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NBA Finals blog, game four (Spurs 93-109 Heat)

Miami’s big three finally came to play with Dwyane Wade taking charge of the side. It almost felt like old times.

The Heat needed to win this or face a near impossible task of coming back from 3-1 down to win in seven, and as good as they are; even I had my doubts with that.

With LeBron struggling to make an impact in game three, Wade, probably at the low point of his career, under pressure with his game-time performance during these playoffs felt like he needed to stand up and show his team that he can still do this. Problem for San Antonio was that James was playing with something to prove after extreme criticism in the last game and that other guy whose names deserts me on occasion … it’ll come to me, hang on … oh yeah, Chris Bosh.

When those three play like they did, combining for 85 points, 30 rebounds, 9 assists and 10 steals, there’s no chance for any team, I don’t care who you are. But for me, Wade was the standout performer in this game. All throughout these playoffs, he’s been written off, but the D-Wade of old came to play. He was aggressive and cunning to the basket, he shot the ball effortlessly, but most importantly, he looked relaxed out there. He didn’t turn the ball over in 40 minutes on the court and hit 32 points, pulled down six rebounds and swiped it six times, not to mention the four assists he picked up too. Oh and the ‘Eurostep’ dunk he got; slowly becoming my favourite transition move.

LeBron was LeBron again. Seems like everytime he plays a Finals game in Texas, he struggles. But with Wade’s confidence boosted, James was a different character to the one that caved under Kawhi Leonard’s pressure cooker in game three. He played with the same confidence and poise that brought Miami to the dance. My only question is how many times did he carry the ball, going for the coast-to-coast lay-up? (ESPN have the play in their highlight footage, not NBA.com)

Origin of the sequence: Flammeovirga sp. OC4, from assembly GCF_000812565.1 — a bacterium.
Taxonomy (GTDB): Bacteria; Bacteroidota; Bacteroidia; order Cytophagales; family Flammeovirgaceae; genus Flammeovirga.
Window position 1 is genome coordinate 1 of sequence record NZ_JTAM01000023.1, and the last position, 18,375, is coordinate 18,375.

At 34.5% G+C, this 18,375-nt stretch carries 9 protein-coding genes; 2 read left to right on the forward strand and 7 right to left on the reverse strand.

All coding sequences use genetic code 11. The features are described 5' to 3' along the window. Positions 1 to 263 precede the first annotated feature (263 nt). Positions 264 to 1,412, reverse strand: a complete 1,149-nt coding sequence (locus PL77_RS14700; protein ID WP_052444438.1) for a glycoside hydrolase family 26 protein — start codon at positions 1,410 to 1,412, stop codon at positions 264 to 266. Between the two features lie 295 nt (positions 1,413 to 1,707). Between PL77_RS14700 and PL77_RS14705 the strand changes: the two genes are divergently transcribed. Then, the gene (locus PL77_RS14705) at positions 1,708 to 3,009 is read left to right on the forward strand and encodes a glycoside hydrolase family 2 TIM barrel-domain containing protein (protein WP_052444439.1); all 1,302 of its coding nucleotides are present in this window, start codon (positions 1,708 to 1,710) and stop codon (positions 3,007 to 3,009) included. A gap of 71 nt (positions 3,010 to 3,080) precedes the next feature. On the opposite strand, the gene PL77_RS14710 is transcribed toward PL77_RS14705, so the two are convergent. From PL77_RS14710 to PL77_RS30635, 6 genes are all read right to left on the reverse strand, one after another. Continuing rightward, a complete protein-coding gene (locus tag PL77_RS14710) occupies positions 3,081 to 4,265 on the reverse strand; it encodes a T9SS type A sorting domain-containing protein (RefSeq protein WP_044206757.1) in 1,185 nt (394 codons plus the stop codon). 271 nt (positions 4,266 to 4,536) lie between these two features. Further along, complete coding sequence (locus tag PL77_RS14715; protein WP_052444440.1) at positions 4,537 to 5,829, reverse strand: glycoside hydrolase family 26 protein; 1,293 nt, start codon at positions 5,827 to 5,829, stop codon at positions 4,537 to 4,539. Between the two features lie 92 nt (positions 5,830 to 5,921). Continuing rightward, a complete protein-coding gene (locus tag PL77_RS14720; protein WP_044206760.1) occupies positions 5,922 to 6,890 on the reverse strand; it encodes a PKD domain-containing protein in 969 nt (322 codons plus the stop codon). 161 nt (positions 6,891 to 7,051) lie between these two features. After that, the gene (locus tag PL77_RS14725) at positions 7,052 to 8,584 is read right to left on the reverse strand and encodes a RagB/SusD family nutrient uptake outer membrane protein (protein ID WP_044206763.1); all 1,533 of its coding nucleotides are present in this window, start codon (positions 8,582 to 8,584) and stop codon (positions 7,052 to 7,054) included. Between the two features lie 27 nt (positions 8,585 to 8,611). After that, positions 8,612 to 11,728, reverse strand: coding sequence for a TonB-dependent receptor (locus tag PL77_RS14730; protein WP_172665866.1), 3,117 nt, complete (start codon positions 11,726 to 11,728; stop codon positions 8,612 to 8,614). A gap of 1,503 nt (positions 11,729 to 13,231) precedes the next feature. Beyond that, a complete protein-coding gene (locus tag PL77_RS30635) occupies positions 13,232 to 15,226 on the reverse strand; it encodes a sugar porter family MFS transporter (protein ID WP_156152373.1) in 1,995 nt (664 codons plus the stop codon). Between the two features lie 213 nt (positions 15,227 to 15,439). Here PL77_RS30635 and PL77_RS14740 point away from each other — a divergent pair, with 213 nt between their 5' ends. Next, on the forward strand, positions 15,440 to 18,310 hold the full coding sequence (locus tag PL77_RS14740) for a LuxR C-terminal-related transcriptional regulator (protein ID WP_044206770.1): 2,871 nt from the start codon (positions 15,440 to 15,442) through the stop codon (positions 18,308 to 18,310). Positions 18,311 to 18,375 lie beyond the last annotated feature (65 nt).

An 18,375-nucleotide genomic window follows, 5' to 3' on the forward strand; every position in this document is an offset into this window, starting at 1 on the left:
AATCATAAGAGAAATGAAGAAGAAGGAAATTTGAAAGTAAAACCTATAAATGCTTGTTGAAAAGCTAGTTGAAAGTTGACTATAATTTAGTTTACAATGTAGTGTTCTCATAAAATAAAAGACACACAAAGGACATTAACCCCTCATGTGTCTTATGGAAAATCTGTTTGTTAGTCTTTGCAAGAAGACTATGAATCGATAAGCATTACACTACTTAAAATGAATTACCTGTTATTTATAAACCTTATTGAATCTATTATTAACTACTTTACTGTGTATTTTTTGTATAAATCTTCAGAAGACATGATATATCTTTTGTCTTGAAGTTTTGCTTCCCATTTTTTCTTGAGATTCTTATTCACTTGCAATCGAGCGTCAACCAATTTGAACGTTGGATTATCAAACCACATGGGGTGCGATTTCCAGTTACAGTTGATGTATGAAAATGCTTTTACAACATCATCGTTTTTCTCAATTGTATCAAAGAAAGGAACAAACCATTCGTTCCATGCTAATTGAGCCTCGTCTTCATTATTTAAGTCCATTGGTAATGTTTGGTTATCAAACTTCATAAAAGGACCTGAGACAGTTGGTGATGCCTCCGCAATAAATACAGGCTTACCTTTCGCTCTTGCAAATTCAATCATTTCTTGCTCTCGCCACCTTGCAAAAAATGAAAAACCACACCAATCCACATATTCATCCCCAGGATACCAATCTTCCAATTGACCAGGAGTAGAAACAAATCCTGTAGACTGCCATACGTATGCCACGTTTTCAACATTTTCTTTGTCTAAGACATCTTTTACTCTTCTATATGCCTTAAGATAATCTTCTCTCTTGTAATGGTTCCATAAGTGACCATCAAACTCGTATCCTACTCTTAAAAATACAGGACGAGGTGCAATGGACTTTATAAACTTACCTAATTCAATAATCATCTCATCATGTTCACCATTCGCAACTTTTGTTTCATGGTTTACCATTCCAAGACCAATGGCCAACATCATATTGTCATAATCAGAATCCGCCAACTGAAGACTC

Despite looking a little lost at times, defensively, Chris Bosh put in a solid night’s work. Did the hard work by reducing San Antonio’s second chance points and with no thrills or clutch highlights, scored when he needed too. The type of showing that the Heat need from Bosh, basically.


I posed this question on my Twitter page this morning (while half-asleep), Is Tony Parker the best point guard in the league or could he be overlooked from the Chris Paul’s and Derrick Rose’s of the world just because he is European?

He was a gametime decision with a dodgy hamstring that has plagued him for a few months now, but he still plugged away and continuously kept the Spurs in the game along with the inside presence of Tim Duncan, the latter struggled defensively, I thought.

The point guard showed all the true capabilities of the pure point guard in the first half, he brought the ball up securely, led his team and dished the ball to open team-mates and when needed to, the Frenchman was more than able to score.

That all changed in the second half when Parker was left scoreless and barely noticeable on the court, leaving the Heat to take advantage against a guard playing at way below 100 percent. Perhaps the hamstring problem caught up with him or with the rest he had before game four, he was slightly fatigued (latter suggestion is a little far-fetched, maybe).


Says it all really, doesn’t it. With one more game deep in the heart of Texas, the Spurs need to win this game to assume control again before they head to sunny South Beach. This series has been about both teams simply answering back emphatically; the Spurs need to do that now, as the games get more important and pivotal. One player who is due a standout game is Manu Ginobili. Yes, he’s featured in this series but what he’s contributed is very little. His play off the bench has been a vital component of the Spurs at both ends all season and for many seasons before that, he needs his time to shine.

Published late because of the need for rest after watching this until 5am (UK Time).

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